Reducing the carriage of foodborne pathogens in livestock and poultry

Poult Sci. 2006 Jun;85(6):960-73. doi: 10.1093/ps/85.6.960.


Several foodborne pathogens, including Salmonella species and campylobacters, are common contaminants in poultry and livestock. Typically, these pathogens are carried in the animal's intestinal tract asymptomatically; however, they can be shed in feces in large populations and be transmitted by other vectors from feces to animals, produce, or humans. A wide array of interventions has been developed to reduce the carriage of foodborne pathogens in poultry and livestock, including genetic selection of animals resistant to colonization, treatments to prevent vertical transmission of enteric pathogens, sanitation practices to prevent contamination on the farm and during transportation, elimination of pathogens from feed and water, feed and water additives that create an adverse environment for colonization by the pathogen, and biological treatments that directly or indirectly inactivate the pathogen within the host. To successfully reduce the carriage of foodborne pathogens, it is likely that a combination of intervention strategies will be required.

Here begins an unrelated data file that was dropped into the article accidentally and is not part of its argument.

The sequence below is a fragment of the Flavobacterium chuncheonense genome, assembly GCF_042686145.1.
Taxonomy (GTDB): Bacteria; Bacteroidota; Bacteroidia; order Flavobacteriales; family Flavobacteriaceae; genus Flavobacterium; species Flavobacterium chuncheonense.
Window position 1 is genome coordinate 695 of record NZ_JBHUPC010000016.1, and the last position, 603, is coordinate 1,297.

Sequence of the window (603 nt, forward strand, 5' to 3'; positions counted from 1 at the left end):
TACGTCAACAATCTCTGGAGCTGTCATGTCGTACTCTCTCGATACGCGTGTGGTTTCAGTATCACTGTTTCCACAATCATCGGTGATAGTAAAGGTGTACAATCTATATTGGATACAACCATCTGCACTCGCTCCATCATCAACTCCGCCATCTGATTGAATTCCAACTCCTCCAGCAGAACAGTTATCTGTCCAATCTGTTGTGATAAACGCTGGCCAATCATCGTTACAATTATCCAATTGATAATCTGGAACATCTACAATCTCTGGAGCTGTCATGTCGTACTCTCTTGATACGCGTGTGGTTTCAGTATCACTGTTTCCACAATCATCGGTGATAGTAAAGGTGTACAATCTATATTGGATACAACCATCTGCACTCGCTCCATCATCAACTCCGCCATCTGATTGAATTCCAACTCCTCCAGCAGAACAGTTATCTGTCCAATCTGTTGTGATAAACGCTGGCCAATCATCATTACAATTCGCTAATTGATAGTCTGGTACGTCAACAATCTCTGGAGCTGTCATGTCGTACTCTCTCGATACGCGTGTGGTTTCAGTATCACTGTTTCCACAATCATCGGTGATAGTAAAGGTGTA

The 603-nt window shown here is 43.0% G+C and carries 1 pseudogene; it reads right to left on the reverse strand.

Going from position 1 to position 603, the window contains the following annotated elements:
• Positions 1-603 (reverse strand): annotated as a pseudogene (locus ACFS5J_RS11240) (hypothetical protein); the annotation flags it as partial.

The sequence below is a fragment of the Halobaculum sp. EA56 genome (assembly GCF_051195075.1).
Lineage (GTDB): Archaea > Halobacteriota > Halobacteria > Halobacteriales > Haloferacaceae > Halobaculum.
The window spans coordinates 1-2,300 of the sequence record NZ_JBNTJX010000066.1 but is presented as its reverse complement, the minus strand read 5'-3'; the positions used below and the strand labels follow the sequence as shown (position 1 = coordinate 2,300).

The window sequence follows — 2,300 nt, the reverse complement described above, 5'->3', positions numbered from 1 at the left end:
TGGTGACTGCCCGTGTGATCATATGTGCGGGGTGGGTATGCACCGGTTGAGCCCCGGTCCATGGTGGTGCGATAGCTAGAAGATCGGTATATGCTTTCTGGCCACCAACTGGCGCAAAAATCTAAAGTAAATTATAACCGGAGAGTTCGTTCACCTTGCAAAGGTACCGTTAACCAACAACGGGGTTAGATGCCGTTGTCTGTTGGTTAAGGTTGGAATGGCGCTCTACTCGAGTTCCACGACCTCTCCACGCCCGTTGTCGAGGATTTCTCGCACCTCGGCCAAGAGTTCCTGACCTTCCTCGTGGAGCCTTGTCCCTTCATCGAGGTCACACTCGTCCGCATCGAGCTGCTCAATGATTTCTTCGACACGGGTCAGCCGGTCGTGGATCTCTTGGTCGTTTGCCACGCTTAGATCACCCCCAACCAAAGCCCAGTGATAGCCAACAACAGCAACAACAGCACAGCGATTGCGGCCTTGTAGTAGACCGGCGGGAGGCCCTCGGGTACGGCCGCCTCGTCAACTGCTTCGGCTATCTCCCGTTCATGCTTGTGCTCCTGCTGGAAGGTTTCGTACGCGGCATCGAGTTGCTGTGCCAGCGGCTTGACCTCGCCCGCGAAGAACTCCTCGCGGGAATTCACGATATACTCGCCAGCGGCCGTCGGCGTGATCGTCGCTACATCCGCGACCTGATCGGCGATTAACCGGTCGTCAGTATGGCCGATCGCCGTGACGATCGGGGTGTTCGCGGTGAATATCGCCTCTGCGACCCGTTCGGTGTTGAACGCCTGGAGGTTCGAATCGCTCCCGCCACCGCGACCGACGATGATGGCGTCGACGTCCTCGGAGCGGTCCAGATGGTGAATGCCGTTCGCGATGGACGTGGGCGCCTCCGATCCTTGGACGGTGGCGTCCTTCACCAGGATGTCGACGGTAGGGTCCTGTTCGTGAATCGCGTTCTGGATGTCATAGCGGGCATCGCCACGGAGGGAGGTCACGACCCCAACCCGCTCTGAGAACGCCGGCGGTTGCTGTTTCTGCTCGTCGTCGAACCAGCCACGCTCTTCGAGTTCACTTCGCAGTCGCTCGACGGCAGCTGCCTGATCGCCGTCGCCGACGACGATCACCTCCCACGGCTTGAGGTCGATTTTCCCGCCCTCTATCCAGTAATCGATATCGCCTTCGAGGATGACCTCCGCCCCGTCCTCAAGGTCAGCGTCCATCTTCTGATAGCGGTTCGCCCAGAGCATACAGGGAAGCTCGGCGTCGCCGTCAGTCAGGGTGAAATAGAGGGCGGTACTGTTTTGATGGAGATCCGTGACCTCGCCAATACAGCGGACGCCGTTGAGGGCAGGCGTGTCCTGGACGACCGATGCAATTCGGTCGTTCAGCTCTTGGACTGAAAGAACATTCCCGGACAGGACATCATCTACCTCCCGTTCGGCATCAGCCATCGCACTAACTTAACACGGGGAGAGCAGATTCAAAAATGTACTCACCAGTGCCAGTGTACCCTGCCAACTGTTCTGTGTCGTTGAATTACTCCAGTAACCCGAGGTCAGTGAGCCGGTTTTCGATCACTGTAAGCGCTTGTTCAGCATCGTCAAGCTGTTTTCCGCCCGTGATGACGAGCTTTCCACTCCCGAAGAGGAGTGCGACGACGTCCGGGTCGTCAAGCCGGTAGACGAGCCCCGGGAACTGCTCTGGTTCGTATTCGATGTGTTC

Publication types

  • Review

MeSH terms

  • Animal Feed
  • Animals
  • Animals, Domestic / genetics
  • Animals, Domestic / microbiology*
  • Anti-Bacterial Agents / administration & dosage
  • Bacterial Infections / prevention & control
  • Bacterial Infections / transmission
  • Bacterial Vaccines
  • Bacteriophages
  • Campylobacter
  • Disease Vectors
  • Escherichia coli
  • Feces / microbiology
  • Food Contamination / prevention & control*
  • Food Microbiology*
  • Housing, Animal
  • Immunity, Innate / genetics
  • Poultry / genetics
  • Poultry / microbiology*
  • Salmonella
  • Selection, Genetic
  • Water Microbiology


  • Anti-Bacterial Agents
  • Bacterial Vaccines